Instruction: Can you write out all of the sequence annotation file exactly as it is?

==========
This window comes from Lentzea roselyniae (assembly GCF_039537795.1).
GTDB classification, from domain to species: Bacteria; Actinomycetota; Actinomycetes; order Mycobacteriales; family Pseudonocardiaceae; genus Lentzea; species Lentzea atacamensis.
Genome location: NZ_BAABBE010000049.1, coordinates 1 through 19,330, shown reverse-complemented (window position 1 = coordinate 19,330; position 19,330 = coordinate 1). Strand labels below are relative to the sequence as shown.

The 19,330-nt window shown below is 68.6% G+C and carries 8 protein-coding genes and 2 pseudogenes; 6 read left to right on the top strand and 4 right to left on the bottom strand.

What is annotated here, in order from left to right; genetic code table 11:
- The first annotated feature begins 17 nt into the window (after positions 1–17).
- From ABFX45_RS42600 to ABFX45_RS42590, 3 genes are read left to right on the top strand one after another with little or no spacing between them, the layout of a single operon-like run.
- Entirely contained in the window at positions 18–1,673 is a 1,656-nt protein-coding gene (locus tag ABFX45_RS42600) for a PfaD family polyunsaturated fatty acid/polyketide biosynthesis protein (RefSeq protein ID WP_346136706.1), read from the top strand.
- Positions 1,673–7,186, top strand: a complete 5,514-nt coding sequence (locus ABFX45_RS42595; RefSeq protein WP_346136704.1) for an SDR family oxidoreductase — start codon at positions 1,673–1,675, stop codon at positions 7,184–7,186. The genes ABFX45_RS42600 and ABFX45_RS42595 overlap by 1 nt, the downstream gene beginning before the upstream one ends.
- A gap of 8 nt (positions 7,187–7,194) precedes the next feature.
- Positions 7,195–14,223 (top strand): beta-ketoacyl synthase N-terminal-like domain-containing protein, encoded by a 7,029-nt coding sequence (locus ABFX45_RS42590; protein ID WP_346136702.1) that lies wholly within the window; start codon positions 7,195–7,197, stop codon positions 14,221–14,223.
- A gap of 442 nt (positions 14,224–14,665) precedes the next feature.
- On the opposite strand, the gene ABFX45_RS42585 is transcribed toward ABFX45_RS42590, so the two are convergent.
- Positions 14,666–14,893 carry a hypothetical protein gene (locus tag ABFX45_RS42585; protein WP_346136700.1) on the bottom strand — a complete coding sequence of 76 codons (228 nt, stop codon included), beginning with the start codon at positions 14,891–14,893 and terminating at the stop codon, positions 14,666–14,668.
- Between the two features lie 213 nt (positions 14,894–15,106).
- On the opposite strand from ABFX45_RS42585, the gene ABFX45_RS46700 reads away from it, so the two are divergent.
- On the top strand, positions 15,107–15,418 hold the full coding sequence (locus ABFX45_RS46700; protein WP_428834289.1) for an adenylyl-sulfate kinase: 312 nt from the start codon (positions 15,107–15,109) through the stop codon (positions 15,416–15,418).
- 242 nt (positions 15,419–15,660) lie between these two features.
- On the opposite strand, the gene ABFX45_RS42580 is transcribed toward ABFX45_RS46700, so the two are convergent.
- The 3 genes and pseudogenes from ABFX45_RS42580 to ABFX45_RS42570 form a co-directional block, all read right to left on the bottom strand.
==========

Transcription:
This window comes from Lentzea roselyniae (assembly GCF_039537795.1).
GTDB classification, from domain to species: Bacteria; Actinomycetota; Actinomycetes; order Mycobacteriales; family Pseudonocardiaceae; genus Lentzea; species Lentzea atacamensis.
Genome location: NZ_BAABBE010000049.1, coordinates 1 through 19,330, shown reverse-complemented (window position 1 = coordinate 19,330; position 19,330 = coordinate 1). Strand labels below are relative to the sequence as shown.

The 19,330-nt window shown below is 68.6% G+C and carries 8 protein-coding genes and 2 pseudogenes; 6 read left to right on the top strand and 4 right to left on the bottom strand.

What is annotated here, in order from left to right; genetic code table 11:
- The first annotated feature begins 17 nt into the window (after positions 1–17).
- From ABFX45_RS42600 to ABFX45_RS42590, 3 genes are read left to right on the top strand one after another with little or no spacing between them, the layout of a single operon-like run.
- Entirely contained in the window at positions 18–1,673 is a 1,656-nt protein-coding gene (locus tag ABFX45_RS42600) for a PfaD family polyunsaturated fatty acid/polyketide biosynthesis protein (RefSeq protein ID WP_346136706.1), read from the top strand.
- Positions 1,673–7,186, top strand: a complete 5,514-nt coding sequence (locus ABFX45_RS42595; RefSeq protein WP_346136704.1) for an SDR family oxidoreductase — start codon at positions 1,673–1,675, stop codon at positions 7,184–7,186. The genes ABFX45_RS42600 and ABFX45_RS42595 overlap by 1 nt, the downstream gene beginning before the upstream one ends.
- A gap of 8 nt (positions 7,187–7,194) precedes the next feature.
- Positions 7,195–14,223 (top strand): beta-ketoacyl synthase N-terminal-like domain-containing protein, encoded by a 7,029-nt coding sequence (locus ABFX45_RS42590; protein ID WP_346136702.1) that lies wholly within the window; start codon positions 7,195–7,197, stop codon positions 14,221–14,223.
- A gap of 442 nt (positions 14,224–14,665) precedes the next feature.
- On the opposite strand, the gene ABFX45_RS42585 is transcribed toward ABFX45_RS42590, so the two are convergent.
- Positions 14,666–14,893 carry a hypothetical protein gene (locus tag ABFX45_RS42585; protein WP_346136700.1) on the bottom strand — a complete coding sequence of 76 codons (228 nt, stop codon included), beginning with the start codon at positions 14,891–14,893 and terminating at the stop codon, positions 14,666–14,668.
- Between the two features lie 213 nt (positions 14,894–15,106).
- On the opposite strand from ABFX45_RS42585, the gene ABFX45_RS46700 reads away from it, so the two are divergent.
- On the top strand, positions 15,107–15,418 hold the full coding sequence (locus ABFX45_RS46700; protein WP_428834289.1) for an adenylyl-sulfate kinase: 312 nt from the start codon (positions 15,107–15,109) through the stop codon (positions 15,416–15,418).
- 242 nt (positions 15,419–15,660) lie between these two features.
- On the opposite strand, the gene ABFX45_RS42580 is transcribed toward ABFX45_RS46700, so the two are convergent.
- The 3 genes and pseudogenes from ABFX45_RS42580 to ABFX45_RS42570 form a co-directional block, all read right to left on the bottom strand.